Nutrition’s effect on calf immunology
Aside from fat-soluble vitamins, animals deficient in minerals such as zinc, selenium, copper and chromium have suboptimal immune responses to vaccination and other immunological stimuli. Stud-ies have evaluated the effect of supplementing diets with various vitamins and minerals to improve immunity and disease resistance in cattle. “In general, providing levels of vitamins and minerals in ex-cess of what calves require has not consistently proven to improve immune response or disease re-sistance in a clear way,” Woolums says. “However, supplementation of animals that are deficient does improve immunity and resistance to disease.”
Calves fed diets deficient in protein and energy also have suboptimal responses to vaccination and other stimulation of the immune system. “Some producers have been feeding dairy calves on ‘intensi-fied’ schedules that provide relatively more energy and protein than was historically fed to calves,” Woolums says. Research by scientists at USDA-ARS and Cornell University showed that immune cells from calves fed an intensified milk-replacer diet produced less interferon gamma and more nitric oxide in response to immunologic-stimulation than did cells from calves fed a diet lower in energy and protein (J Dairy Sci 86:3592, 2003).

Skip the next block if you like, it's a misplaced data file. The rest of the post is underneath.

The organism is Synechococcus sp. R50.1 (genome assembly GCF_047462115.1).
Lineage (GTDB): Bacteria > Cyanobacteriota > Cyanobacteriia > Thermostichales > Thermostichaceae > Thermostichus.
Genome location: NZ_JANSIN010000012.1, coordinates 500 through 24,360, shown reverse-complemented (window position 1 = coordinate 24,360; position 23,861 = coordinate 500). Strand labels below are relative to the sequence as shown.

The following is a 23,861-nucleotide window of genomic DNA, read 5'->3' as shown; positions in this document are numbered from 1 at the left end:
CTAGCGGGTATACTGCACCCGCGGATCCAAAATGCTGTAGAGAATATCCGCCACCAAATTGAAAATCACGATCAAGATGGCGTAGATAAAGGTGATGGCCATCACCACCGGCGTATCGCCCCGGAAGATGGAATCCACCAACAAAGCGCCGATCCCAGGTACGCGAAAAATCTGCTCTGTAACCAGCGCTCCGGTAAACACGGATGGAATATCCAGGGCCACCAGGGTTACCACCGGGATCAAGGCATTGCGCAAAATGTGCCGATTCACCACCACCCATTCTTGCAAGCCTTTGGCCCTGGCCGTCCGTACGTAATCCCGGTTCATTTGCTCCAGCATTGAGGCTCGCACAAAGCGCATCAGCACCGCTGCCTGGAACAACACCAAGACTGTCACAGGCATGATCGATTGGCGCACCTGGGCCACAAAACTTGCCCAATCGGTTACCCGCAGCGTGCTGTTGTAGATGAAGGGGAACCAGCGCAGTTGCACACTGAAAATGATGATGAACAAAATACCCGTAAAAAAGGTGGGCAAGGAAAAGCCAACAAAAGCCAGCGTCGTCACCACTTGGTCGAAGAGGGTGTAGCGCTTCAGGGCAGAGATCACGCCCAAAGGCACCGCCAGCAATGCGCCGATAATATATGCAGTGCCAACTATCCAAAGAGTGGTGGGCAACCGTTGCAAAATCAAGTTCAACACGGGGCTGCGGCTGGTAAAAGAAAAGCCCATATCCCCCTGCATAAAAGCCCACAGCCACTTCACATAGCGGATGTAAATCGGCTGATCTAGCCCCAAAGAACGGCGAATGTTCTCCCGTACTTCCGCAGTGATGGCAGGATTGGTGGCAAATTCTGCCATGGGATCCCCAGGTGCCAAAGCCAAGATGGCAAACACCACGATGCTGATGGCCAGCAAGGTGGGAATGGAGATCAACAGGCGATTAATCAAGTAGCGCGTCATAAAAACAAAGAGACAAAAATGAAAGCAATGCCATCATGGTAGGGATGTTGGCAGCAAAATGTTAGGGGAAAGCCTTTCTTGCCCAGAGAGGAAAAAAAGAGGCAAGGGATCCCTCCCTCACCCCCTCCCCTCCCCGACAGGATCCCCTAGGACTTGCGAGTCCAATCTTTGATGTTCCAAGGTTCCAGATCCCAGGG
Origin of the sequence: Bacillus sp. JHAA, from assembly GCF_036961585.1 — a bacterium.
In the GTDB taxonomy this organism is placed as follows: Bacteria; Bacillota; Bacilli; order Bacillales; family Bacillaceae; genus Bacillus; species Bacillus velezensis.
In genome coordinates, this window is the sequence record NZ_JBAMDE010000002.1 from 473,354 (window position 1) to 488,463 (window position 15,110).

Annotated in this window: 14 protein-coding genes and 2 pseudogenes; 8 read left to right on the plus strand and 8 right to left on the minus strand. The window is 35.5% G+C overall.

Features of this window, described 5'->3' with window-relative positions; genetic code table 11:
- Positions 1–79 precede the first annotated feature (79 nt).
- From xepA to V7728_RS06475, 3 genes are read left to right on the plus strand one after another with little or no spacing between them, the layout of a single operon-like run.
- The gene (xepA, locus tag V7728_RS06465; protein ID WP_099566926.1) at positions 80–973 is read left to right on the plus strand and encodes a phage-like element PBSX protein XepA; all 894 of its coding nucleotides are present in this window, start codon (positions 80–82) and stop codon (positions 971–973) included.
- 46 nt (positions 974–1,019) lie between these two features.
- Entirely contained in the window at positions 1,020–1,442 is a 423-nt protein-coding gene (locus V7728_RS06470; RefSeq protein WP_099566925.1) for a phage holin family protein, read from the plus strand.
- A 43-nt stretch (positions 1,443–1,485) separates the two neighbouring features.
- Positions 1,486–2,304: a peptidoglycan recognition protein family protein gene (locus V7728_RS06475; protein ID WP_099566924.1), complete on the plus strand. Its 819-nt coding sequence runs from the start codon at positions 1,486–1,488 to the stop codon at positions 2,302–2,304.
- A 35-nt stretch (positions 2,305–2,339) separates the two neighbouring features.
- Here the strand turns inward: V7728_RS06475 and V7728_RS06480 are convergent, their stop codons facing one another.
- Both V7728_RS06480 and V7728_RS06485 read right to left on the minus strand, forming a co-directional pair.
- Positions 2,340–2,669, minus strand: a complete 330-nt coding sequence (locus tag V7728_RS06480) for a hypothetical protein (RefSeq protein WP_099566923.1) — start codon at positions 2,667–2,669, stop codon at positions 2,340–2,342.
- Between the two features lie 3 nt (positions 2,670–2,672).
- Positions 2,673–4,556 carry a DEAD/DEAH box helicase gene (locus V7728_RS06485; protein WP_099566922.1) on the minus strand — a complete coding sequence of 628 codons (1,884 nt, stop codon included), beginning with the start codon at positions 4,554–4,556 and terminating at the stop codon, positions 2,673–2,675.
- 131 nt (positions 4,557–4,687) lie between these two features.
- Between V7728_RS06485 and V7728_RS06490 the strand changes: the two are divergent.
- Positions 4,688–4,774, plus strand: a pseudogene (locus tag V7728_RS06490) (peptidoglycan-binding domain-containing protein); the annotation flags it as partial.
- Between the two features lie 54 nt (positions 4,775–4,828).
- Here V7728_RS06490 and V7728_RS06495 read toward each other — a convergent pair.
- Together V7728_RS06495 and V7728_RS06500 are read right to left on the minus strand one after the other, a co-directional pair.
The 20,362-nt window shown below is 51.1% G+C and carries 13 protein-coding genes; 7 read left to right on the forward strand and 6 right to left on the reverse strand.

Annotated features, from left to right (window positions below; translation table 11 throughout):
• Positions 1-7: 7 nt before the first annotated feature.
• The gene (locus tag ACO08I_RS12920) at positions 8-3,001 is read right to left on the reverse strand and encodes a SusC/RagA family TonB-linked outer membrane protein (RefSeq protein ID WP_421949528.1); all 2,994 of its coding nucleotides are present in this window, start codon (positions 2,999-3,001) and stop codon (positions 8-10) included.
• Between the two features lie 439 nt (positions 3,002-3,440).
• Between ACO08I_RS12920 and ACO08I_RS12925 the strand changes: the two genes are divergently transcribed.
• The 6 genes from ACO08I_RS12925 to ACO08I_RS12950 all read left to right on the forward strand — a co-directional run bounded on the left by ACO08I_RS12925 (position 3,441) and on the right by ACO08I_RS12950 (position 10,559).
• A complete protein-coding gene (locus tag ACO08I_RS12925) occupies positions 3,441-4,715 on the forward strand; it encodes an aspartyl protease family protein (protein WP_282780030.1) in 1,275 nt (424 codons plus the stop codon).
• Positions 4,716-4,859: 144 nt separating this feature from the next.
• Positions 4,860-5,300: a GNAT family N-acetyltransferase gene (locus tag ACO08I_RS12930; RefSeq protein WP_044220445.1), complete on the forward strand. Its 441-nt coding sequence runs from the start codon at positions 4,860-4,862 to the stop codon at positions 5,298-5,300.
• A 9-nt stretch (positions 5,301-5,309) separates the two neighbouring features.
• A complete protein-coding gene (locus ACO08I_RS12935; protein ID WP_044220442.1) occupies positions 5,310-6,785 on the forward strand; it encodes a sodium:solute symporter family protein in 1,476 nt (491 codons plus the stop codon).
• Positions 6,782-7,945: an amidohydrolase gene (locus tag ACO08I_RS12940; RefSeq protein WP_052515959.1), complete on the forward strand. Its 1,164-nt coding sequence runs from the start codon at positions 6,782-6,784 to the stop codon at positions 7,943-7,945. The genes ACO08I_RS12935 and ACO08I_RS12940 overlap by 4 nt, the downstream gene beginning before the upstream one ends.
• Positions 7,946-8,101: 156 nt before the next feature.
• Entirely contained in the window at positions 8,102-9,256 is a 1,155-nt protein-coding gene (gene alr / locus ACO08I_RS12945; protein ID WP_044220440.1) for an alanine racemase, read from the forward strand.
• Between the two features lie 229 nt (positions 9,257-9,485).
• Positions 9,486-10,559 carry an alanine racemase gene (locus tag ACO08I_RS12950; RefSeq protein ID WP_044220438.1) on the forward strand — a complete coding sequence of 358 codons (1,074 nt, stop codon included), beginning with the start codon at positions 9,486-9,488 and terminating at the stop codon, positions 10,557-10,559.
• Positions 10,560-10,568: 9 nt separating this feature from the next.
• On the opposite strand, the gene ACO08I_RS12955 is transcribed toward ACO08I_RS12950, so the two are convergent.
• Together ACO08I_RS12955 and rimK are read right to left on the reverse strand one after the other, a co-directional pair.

“Gamma interferon and nitric oxide are important mediators of immune responsiveness, particularly cell-mediated immune responses,” Woolums explains. “While this research showed that dietary en-ergy and protein appeared to have an effect on some aspects of the immune response, more re-search is needed before we know the importance of any effect intensified diets may have on the re-sponse post-vaccination or infection.”
Calf stress and immune response